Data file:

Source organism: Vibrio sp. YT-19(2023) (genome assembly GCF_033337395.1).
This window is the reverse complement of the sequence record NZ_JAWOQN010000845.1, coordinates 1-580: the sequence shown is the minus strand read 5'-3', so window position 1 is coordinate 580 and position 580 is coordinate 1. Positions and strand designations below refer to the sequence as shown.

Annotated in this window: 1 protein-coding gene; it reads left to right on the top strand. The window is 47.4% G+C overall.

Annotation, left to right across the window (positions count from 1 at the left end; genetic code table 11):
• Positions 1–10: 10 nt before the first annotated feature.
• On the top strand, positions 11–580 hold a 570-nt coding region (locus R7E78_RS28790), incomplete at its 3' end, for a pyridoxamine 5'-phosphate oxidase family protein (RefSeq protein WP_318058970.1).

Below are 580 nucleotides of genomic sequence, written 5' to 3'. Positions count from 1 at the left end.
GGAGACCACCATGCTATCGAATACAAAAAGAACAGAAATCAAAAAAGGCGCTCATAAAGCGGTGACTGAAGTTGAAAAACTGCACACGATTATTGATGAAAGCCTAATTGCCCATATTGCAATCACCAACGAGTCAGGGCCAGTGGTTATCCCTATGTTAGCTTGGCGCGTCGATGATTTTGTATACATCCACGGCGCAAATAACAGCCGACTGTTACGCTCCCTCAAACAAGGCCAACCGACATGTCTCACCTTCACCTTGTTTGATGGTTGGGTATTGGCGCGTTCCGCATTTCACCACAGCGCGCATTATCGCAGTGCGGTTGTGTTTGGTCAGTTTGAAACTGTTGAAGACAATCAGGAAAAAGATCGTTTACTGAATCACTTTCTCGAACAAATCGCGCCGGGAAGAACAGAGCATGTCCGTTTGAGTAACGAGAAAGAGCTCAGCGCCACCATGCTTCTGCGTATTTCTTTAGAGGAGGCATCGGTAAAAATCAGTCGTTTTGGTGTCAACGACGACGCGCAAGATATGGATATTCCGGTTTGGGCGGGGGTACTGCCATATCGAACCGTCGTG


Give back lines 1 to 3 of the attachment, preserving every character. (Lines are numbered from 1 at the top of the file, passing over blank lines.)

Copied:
Source organism: Vibrio sp. YT-19(2023) (genome assembly GCF_033337395.1).
This window is the reverse complement of the sequence record NZ_JAWOQN010000845.1, coordinates 1-580: the sequence shown is the minus strand read 5'-3', so window position 1 is coordinate 580 and position 580 is coordinate 1. Positions and strand designations below refer to the sequence as shown.

Annotated in this window: 1 protein-coding gene; it reads left to right on the top strand. The window is 47.4% G+C overall.